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  1. #11
    Senior Member
    Join Date
    Jun 2009


    Quote Originally Posted by iwakar View Post
    Texas executed wrong man, report claims

    I read this article and it cooked up a question and potential discussion. What happens when someone is found to have been innocent of a crime after wrongful execution? If the real culprit is identified and still alive, are they prosecuted or can the crime no longer be put to anyone? Also, is there compensation provided to the immediate family? How does the process of posthumous exoneration work? Any relevant information or thoughts are welcome.
    I remember debating the state executions with a Texan once and they told me that they felt that innocent people being executed was collaterol damage which they are a private citizen supporter of state executionw as prepared to deal with/considered a conscienable cost or expense for having a system which, even if it were only correctly killing convicted killers half the time, was exacting justice/consequences. He said that in any case those people who wound up on death row, even those whose case was in doubt, where generally nothing like the lawabidding average member of the public who were/are generally above so much as suspiscion of the sorts of crime which death penalties are reserved for.

    I also heard a wonderfully argued opposition to death penalties which suggested that the existence of death penalties and the inevitable mistaken executions would make the rules governing evidence or conditions to secure convictions so ridiculously strict that the guilty would walk, in that case it was suggested better a repealable but easily secured incarceration sentence. Its almost like imprisonment for an offence which is under continuous review, which is how some sorts of psychiatric or psychological intervention in the UK are lawful despite involving detention, restriction of liberty and circumventing human rights laws.

    Its something I've always felt strongly about when I hear people baying for retaliation, retribution and death, which used to and still does happen here quite a bit, that its very possible that the perpetrator benefits from it because some innocent or unwary being will fit the frame and they will be forgotten about to carry on with the same sort of behaviour again.

    Although personally I dont ever support state executions but I do revenge.
    All for ourselves, and nothing for other people, seems, in every age of the world, to have been the vile maxim of the masters of mankind.
    Chapter IV, p. 448. - Adam Smith, Book 3, The Wealth of Nations

    whether or not you credit psychoanalysis itself, the fact remains that we all must, to the greatest extent possible, understand one another's minds as our own; the very survival of humanity has always depended on it. - Open Culture

  2. #12
    Join Date
    Apr 2007
    9w1 sx/sp


    Quote Originally Posted by iwakar View Post
    Darn you Aussies, we're fresh out of isolated islands!
    I read there's still plenty of empty land in the middle of that big penal colony.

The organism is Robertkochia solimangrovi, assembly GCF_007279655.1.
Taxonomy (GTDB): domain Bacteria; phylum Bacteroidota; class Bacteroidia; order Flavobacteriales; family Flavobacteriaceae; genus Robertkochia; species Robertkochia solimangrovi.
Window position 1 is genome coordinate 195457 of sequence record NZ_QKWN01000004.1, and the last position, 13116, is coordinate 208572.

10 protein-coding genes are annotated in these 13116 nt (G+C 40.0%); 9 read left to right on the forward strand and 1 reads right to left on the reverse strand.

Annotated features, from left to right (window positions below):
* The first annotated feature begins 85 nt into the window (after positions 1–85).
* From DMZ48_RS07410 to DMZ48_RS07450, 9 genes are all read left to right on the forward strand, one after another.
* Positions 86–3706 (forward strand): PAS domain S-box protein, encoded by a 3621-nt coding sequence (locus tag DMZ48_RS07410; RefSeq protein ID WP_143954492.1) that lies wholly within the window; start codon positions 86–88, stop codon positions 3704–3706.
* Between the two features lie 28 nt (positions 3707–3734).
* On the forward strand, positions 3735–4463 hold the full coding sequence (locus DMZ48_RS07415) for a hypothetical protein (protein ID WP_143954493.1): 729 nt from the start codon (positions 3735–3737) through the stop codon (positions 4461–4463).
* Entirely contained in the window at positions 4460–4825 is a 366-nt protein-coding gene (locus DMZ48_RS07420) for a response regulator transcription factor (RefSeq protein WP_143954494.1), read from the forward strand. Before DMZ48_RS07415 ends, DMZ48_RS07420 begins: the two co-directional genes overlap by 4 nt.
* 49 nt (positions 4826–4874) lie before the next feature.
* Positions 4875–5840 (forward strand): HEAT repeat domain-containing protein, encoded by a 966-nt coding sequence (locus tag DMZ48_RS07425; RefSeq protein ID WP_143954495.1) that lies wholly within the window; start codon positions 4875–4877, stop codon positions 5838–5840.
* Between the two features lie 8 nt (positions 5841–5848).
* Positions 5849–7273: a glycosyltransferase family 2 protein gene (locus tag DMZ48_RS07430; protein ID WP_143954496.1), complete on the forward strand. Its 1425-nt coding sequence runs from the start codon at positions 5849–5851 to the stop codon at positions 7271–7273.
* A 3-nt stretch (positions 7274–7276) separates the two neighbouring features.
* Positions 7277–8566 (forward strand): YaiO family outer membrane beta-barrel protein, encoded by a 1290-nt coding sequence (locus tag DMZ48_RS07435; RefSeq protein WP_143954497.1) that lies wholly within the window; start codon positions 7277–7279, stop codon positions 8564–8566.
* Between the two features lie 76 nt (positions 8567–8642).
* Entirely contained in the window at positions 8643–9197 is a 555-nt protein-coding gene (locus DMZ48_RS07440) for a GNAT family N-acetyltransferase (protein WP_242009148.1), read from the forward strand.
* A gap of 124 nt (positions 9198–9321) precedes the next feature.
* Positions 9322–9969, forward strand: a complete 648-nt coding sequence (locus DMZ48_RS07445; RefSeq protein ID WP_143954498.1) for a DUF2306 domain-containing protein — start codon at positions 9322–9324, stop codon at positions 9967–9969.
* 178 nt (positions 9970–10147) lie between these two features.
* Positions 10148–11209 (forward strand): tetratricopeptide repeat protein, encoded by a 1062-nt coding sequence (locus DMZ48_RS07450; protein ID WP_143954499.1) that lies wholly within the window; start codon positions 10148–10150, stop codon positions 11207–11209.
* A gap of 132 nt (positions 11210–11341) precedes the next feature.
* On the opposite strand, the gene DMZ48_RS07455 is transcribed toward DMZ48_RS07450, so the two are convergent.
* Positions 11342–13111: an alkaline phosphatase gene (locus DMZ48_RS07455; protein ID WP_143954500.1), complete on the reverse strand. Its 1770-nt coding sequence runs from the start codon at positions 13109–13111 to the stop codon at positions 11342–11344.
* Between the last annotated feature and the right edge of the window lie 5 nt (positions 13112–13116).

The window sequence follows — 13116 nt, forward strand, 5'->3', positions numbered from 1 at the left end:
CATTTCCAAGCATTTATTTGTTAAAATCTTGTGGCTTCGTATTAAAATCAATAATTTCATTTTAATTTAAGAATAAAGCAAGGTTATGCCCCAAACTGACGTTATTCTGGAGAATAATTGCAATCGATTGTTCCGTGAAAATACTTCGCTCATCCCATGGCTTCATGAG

3. #13
    Join Date
    Jan 2010


    The most obvious way to achieve balance between the scales would be to perform a rightful execution, perhaps of the judge.

    When a method of reanimating dead bodies is discovered they can just use that instead.

  4. #14


    Speakin' o' which... More than 2,000 wrongfully convicted people exonerated in 23 years, researchers say

    More than 2,000 wrongfully convicted people exonerated in 23 years, researchers say

    More than 2,000 people have been exonerated of serious crimes since 1989 in the United States, according to a report by college researchers who have established the first national registry of exonerations.

    Researchers say their registry is the largest database of these types of cases and showcases some of the major issues with the criminal justice system, including that the leading causes of wrongful convictions are perjury, faulty witness identification and misconduct by prosecutors.

    "No matter how tragic they are, even 2,000 exonerations over 23 years is a tiny number in a country with 2.3 million people in prisons and jails," says a report released by the authors. "If that were the extent of the problem we would be encouraged by these numbers. But it’s not. These cases merely point to a much larger number of tragedies that we do not know about."
    The report also shows which states have exonerated the most people. It notes that Illinois and New York may top the list in part because of the large presence of two major wrongful conviction centers in each state. From 1989 to 2011, the following states had tallied the most exonerations:

    1. Illinois: 101
    2. New York: 88
    3. Texas: 84
    4. California: 79
    (Federal: 39)
    5. Michigan: 35
    6. Louisiana: 34
    7. Florida: 32
    8. Ohio: 28
    9. Massachusetts: 27
    10. Pennsylvania: 27
    "The views of absolutists and purists everywhere should be noted in fierce detail, then meticulously and thoroughly printed onto my toilet paper ply."

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